An immersive experience
Paul the premature infant simulator creates realistic training for UF Health staff
January 10, 2020—His skin turns blue when he needs oxygen; his abdomen becomes distended. He even cries out in pain. He may be made of synthetic materials, but Paul, the premature infant simulator, produces an authentic experience for those who train with him.
Tom LeMaster, director of operations for the UF Center for Experiential Learning and Simulation, says Paul — who traveled to Gainesville from Austria in November — will be used regularly in the UF Health Neonatal Intensive Care Unit, or NICU, for in situ trainings, in which staff who regularly work together participate in a simulation training in the real patient environment. Paul was acquired by the UF Center for Experiential Learning and Simulation and the UF division of neonatology.
“We’re able to provide this simulation training to the staff that is on duty at that time. These are the people on the front lines,” Lemaster says. “When we’re in their environment, the simulation is more realistic, and the patient is treated as a real patient within a couple minutes. It’s an especially immersive experience to train with Paul.”
That’s because Paul is as anatomically accurate as a living, premature baby born at 27 weeks gestation. Measuring just under 14 inches long and weighing a little over 2 pounds, Paul has a 3-D printed larynx based on real, preterm MRI scans and physiological and pathological breathing patterns. Produced by the Austrian company SIMCharacters, Paul is referred to as a high-fidelity simulator for his ability to react visually and aurally to the care he’s given. A stethoscope made especially for Paul allows those training with him to measure his breathing patterns, heart beat and the sounds in his stomach.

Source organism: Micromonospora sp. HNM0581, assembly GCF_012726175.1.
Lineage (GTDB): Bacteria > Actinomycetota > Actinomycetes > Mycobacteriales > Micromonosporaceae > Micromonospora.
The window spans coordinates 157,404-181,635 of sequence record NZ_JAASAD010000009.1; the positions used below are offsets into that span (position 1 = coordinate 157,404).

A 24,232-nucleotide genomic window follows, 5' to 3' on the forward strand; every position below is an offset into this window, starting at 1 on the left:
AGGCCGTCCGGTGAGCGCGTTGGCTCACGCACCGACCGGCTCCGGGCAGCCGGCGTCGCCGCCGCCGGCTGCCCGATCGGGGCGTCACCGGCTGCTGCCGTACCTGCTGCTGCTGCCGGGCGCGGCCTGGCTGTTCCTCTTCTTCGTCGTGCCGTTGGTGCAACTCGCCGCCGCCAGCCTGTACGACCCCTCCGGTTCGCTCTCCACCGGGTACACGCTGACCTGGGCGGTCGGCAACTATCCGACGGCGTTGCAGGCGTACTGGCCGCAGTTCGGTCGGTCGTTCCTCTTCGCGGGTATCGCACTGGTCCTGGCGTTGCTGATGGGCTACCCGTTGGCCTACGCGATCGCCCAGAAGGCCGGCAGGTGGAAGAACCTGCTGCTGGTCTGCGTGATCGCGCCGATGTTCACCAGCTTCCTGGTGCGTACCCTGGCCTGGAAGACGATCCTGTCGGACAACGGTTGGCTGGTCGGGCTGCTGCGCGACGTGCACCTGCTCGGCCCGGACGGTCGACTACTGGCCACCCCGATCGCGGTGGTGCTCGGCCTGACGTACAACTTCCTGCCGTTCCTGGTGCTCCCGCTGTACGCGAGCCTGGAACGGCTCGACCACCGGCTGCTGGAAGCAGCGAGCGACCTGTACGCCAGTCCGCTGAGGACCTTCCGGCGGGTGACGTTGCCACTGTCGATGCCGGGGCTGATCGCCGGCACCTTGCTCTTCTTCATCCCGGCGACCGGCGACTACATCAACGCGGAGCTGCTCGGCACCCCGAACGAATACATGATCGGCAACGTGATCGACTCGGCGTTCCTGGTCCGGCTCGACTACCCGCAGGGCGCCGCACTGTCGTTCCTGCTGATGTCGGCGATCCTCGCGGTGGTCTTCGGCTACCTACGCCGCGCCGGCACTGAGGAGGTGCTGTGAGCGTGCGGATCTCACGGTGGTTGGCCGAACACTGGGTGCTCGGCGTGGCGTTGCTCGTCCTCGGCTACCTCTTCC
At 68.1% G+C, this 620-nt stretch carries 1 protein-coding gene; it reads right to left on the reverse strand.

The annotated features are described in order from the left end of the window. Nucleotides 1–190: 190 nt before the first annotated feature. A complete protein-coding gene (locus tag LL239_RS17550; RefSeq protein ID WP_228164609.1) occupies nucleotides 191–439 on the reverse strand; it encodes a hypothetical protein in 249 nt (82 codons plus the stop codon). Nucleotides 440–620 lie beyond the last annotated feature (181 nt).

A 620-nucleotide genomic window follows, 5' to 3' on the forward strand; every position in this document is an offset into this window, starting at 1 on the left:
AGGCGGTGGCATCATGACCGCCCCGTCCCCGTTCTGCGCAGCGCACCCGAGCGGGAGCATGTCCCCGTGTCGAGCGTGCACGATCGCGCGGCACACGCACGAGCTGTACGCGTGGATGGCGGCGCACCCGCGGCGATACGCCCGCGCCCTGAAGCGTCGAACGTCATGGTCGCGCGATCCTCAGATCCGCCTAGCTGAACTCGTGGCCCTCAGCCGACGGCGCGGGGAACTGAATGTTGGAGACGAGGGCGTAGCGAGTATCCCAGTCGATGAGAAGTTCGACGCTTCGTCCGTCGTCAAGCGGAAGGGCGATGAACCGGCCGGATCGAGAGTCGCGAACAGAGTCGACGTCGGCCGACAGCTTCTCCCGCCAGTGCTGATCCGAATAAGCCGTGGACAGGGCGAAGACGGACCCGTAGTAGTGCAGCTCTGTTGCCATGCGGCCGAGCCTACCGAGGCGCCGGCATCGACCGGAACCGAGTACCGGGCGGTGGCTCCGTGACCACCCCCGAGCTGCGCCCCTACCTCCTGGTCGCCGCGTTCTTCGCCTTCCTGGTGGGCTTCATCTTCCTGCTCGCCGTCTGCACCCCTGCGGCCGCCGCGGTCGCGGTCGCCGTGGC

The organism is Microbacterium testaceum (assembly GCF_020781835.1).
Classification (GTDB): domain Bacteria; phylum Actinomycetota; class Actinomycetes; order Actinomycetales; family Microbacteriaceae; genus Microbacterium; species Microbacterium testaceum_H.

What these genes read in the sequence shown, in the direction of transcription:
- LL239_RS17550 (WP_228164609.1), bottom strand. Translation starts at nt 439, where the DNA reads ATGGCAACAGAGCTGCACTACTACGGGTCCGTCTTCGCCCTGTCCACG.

“Paul adds realism to the unique challenges around a pre-term baby,” LeMaster says. “Before Paul, there hasn’t been a premature infant simulator as good as this.”
LeMaster says the staff and students who train with human patient simulators like Paul gain skills in teamwork and communication during a crisis, but the hospital as a whole benefits from the regular testing of its equipment and systems.
“With in situ trainings with simulators, we’re often looking for latent safety threats. It may be a systems, process or equipment issue that surfaces in the training that could affect a patient. When we identify and fix those issues during a training, that’s an incredible opportunity,” LeMaster says.
UF Health neonatologist Nicole Cacho, D.O., M.P.H., has trained with Paul in the UF Health NICU, and she says the mannequin’s realistic conditions provide critical training for low-frequency, high-risk situations.
“Very low birth weight babies like Paul comprise only 15-20% of our admissions to the UF Health NICU,” Cacho says. “These babies are at a high risk for long-term medical complications, and they require specific and skilled team resuscitation. Since these cases aren’t seen frequently, giving Paul specific and skilled care in the simulated patient environment helps us to make sure we perform these neonatal resuscitations accurately.”